RegularITStudent
RegularITStudent

This isn't really a comeback - but I'm sick of people touting Linux as the be-all and end-all solution to every computer problem. Yes, some Linux distros are fantastic. Most still need a lot of work and I look forward to the day that they are a feasible replacement to Windows for the average, everyday user. 1.) An entirely graphic system, no code or text based configuration required. 2.) Being able to turn to your friend and say "How did you work around this..." because they still use Windows or a Mac. 3.) Logical menu setup (Fedora, in particular, is all over the place) 4.) Powerful, easy to use Office software (As nice as OpenOffice.Org is, it is nowhere near Microsoft Office yet. Mind you, I do really like their Writer package) 5.) A powerful graphics program (As with Ooo, Gimp really doesn't cut it yet.) 6.) Warantees and a physical place you can take your computer to when you have troubles. 7.) Good games 8.) Instant compatibility with the majority of computers provided and used in workspaces, at internet cafes etc. 9.) Having your software pre-installed and ready to go when you buy your computer from a retailer. 10.) The ability to get software at a store, dealing face-to-face with people, as opposed to downloading over the internet (which many average users cannot afford to do). However, at the rate at which it's advancing, I say give it a few years - less than five - and my list will be cut down to seven. Five years and it will be less than that. Ten years? My list might be the same, but comparing Windows' shortcomings to Linux. :)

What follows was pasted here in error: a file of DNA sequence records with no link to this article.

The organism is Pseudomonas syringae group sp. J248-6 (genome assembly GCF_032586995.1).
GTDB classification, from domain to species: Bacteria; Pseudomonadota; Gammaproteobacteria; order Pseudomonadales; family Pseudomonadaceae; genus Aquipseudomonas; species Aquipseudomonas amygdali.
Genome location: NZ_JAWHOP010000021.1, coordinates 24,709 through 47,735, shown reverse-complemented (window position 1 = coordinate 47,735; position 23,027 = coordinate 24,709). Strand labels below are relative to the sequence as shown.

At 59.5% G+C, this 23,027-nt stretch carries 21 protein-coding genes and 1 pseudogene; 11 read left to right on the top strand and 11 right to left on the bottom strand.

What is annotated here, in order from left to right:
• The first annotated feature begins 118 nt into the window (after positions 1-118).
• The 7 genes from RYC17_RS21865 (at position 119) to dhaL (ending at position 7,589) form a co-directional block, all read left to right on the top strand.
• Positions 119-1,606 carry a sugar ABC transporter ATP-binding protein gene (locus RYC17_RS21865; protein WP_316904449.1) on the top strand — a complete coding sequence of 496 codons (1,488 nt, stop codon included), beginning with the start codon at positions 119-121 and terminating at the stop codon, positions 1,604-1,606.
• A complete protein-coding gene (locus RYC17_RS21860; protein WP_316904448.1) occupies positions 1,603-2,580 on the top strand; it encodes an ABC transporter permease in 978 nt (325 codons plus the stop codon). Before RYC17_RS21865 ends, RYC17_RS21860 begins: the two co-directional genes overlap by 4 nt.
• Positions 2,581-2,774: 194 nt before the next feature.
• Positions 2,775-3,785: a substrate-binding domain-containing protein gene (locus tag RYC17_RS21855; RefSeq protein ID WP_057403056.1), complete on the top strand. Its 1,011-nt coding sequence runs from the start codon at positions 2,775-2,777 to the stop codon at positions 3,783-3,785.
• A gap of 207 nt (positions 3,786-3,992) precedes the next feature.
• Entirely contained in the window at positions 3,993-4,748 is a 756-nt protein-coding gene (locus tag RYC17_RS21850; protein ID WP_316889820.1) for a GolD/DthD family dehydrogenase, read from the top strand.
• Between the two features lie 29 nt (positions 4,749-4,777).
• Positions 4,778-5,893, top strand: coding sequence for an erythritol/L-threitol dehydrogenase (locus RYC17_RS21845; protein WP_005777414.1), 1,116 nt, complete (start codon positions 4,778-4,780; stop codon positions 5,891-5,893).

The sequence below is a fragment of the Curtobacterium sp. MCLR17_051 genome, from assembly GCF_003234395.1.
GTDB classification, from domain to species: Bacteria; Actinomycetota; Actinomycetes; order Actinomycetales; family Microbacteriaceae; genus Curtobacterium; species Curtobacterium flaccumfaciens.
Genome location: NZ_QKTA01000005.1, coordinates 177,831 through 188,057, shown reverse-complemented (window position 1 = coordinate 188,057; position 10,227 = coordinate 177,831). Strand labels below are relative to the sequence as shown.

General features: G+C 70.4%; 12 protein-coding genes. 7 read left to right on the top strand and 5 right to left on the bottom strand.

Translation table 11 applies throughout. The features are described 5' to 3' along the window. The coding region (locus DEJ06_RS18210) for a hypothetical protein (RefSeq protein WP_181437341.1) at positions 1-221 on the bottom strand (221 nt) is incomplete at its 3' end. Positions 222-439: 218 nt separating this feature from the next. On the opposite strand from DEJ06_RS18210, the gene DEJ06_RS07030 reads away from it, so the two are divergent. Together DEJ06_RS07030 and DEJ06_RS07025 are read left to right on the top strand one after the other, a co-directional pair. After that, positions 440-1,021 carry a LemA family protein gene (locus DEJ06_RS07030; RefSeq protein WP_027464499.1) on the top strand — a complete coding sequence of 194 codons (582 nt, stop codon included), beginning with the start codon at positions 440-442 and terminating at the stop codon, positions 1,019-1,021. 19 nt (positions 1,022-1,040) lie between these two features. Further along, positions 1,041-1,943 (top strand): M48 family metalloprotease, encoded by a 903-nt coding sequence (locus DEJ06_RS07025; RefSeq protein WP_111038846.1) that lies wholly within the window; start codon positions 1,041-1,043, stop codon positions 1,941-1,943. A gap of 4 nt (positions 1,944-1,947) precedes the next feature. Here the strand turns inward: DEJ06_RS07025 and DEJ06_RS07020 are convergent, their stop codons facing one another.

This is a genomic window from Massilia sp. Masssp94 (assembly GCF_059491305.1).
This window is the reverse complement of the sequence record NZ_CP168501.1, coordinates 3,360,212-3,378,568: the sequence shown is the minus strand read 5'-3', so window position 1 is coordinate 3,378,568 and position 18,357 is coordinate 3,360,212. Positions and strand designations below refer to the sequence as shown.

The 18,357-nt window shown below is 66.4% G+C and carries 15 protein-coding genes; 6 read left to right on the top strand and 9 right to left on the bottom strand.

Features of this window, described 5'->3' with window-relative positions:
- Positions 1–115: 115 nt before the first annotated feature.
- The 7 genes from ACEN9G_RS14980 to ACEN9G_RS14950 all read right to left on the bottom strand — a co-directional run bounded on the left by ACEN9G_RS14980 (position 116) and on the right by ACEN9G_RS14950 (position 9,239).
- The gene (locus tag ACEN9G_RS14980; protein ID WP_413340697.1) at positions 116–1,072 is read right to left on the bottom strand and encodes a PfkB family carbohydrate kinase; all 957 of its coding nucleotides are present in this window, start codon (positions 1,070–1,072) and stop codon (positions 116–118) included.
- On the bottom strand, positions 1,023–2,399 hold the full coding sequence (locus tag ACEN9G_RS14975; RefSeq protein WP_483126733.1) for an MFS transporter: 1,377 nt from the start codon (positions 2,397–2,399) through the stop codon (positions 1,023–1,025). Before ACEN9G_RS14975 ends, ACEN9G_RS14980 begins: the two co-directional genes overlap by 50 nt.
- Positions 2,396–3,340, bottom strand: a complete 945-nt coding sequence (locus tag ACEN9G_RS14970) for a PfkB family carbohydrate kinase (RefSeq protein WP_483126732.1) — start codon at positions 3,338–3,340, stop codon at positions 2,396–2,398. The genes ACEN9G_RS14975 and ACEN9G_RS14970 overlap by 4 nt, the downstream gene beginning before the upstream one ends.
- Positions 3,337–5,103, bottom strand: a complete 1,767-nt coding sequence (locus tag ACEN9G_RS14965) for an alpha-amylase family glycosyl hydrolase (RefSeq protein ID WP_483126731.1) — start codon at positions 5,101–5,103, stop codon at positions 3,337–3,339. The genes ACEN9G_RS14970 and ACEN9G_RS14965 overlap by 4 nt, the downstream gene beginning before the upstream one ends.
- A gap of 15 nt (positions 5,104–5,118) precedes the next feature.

kennethestewart
kennethestewart

Agree. Just ourchased a new notebook. Yes the eye candy is different, but I don't see any noticeable difference in speed or functionality. Frankly, it seems harder to find the functions I easily had on XP.

dleifker
dleifker